Last Friday, when the iPhone X became available for preorder, would-be Best Buy customers found that to buy the phone upfront through the retailer, they would have to pay $ 100 more than what Apple itself was charging. Rather than $ 999 or $ 1,149 depending on what amount of storage was wanted, Best Buy was charging $ 1,099 and $ 1,249. Now, as Bloomberg reports, Best Buy has stopped selling the iPhone X upfront and is only offering it through carrier-specific billing plans.
Last week when customers began complaining about the increased prices of the already expensive phones, a Best Buy spokesperson told Bloomberg, “Our prices reflect the fact that no matter a customer’s desired plan or carrier, or whether a customer is on a business or personal plan, they are able to get a phone the way they want at Best Buy. Our customers have told us they want this flexibility and sometimes that has a cost.” They added that having multiple purchasing options “has a cost” and the different prices were a reflection of that.
The customer backlash appears to have had an effect. “Although there was clearly demand for the un-activated iPhone X, selling it that way cost more money, causing some confusion with our customers and noise in the media,” a Best Buy spokesperson told Bloomberg today. “That’s why we decided a few days ago to only sell the phone the traditional way, through installment billing plans.” Now, customers can only get the iPhone X from Best Buy if they do so through Verizon’s, AT&T’s or Sprint’s plans.
Apple’s iPhone X hits stores on November 3rd.
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Apple has been cracking down on Iranian apps over the last few weeks, removing those that offer food delivery, shopping and ride-hailing services, among others from its App Stores. Due to US sanctions on Iran, companies like Apple are limited in the sorts of business they can do in the country, which is why the iPhone isn’t legally sold in Iran and why there’s no Iranian App Store.
Earlier this year, when Apple told Iranian developers to take down payment options in their apps in order to make sure no Iranian money fell into Apple’s hands, most Iranian apps switched over to an Iran-based online payment system. But developers of apps like Iran’s Uber-like Snapp, which was taken down this week, were recently sent a message from Apple saying, “Under the U.S. sanctions regulations, the App Store cannot host, distribute or do business with apps or developers connected to certain U.S. embargoed countries.”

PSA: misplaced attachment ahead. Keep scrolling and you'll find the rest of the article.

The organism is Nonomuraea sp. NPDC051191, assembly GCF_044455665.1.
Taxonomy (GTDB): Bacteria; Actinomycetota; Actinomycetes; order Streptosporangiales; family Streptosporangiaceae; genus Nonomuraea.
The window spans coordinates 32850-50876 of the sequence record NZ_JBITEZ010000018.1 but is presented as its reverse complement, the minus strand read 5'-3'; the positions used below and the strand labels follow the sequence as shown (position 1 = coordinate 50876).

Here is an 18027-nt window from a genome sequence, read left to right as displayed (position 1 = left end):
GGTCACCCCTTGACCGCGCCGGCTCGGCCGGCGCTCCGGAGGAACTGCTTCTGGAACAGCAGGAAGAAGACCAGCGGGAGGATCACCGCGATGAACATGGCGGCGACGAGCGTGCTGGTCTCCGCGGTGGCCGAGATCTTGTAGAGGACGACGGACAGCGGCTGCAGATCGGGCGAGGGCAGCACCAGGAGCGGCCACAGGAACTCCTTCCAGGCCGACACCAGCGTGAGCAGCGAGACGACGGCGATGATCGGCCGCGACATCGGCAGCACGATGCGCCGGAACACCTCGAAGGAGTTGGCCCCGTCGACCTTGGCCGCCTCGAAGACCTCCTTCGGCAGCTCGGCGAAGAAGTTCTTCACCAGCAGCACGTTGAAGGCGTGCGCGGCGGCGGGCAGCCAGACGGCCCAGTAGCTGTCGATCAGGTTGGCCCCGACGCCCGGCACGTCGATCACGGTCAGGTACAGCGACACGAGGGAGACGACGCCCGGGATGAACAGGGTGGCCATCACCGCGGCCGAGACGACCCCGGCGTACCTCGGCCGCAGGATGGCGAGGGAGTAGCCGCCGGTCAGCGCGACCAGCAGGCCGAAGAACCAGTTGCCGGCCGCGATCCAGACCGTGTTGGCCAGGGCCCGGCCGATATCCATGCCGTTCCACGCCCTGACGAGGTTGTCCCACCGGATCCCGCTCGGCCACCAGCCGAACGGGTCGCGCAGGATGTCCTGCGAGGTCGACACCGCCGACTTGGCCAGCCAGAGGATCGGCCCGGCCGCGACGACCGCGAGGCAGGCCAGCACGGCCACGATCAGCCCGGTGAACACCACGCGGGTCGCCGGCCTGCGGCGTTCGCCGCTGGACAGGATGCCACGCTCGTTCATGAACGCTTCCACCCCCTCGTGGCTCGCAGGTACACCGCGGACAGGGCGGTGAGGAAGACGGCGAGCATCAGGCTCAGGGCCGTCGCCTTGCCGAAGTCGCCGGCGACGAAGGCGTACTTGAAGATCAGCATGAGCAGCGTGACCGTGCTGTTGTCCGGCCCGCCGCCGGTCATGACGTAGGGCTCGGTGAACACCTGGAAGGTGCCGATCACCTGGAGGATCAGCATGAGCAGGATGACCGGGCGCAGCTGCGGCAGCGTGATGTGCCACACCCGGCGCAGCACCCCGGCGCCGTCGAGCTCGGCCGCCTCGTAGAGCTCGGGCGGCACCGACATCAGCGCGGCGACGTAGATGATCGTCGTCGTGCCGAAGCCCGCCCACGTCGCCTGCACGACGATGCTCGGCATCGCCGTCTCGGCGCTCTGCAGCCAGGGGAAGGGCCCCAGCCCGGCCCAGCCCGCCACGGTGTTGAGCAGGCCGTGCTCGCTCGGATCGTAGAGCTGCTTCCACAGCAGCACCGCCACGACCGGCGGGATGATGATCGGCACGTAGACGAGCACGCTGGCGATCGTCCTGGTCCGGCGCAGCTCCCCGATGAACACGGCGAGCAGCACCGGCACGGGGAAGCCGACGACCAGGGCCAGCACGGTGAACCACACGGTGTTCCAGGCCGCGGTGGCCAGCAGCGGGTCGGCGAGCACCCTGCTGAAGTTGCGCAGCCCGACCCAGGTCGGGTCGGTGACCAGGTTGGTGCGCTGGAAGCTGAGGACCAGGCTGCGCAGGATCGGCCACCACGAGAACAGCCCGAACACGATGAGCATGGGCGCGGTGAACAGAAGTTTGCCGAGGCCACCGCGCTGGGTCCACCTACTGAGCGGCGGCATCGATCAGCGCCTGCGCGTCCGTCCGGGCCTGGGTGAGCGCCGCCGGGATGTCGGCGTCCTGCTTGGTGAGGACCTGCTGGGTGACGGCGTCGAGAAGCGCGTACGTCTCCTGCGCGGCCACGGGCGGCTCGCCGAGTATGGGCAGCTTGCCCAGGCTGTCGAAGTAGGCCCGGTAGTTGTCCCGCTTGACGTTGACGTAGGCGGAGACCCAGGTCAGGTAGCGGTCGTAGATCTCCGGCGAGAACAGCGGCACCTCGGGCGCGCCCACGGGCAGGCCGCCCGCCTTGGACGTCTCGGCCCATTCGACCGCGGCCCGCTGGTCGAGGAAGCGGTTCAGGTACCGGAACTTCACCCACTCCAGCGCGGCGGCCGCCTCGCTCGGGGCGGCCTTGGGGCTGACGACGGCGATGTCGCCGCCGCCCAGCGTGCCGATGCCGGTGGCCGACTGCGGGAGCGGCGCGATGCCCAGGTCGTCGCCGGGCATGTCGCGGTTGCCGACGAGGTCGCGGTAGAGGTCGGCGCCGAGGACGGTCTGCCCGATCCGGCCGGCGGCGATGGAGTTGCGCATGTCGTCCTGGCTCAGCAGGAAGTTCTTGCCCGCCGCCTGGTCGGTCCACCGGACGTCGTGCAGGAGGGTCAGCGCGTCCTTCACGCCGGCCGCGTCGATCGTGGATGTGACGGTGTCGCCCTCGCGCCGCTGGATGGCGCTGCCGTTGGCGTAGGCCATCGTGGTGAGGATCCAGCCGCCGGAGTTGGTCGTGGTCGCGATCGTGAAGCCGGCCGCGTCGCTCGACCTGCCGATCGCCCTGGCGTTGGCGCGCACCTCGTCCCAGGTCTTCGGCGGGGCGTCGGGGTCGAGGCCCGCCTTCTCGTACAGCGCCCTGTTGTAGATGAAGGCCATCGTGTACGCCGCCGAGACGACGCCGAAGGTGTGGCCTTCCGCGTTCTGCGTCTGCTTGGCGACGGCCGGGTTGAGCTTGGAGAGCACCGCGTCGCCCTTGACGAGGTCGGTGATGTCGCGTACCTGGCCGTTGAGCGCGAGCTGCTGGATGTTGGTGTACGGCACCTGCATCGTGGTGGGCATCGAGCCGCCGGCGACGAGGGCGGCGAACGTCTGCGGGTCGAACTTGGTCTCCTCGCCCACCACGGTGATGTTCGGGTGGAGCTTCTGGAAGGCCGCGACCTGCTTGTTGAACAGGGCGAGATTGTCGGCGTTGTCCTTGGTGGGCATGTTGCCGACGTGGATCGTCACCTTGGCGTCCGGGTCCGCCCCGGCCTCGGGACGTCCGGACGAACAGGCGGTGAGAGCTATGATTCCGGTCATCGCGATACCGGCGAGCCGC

Some developers have taken to Twitter to respond to removals, with one creating the hashtag #StopRemovingIranianApps. Google hasn’t begun to take down Iranian apps from its Play store. In regards to Apple, Iran’s telecommunications minister said on Twitter that the country would “legally pursue the omission of apps.”
Source: New York Times
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Shortly after its release in Iran, the country’s government banned the sale of 1979 Revolution, a game that allows players to witness the unrest as a photojournalist. Created by former Rockstar Games developer Navid Khonsari, the title combines video games and documentary filmmaker for a first-hand look at the events in Tehran in the late 1970s. The Iranian government didn’t think too highly of the project, as the National Foundation for Computer Games (NFCG) announced a plan to block sites like Steam and others that were selling the game less than two days after its April release. The NFCG called it “Anti-Iranian” and proceeded to confiscate copies of the title as well.
As another way to offer 1979 Revolution, Khnosari’s Ink Stories studio worked on an iOS version that’s available today. Bringing the game iPad and iPhone was always part of the plan, despite a PC and Mac release earlier this year. Once you download it, you’ll play through the campaign as photojournalist Reza Shirazi, the main character who returned to Tehran to document the events of 1978. As you might expect, Shirazi gets swept up in the covert happenings of the revolution, needing to act carefully to save himself and others.
Khonsari, who worked on Rockstar’s Grand Theft Auto franchise, was born in Iran and interviewed over 50 scholars on the events alongside is wife and co-producer. What’s more, he collected 1,500 photos in addition to home movies and audio recordings for use in the game. In fact, some of the audio is from speeches made by revolutionary leader Ruhollah Khomeini. The mobile game will set you back $ 5 and it’s available now in the iTunes App Store.
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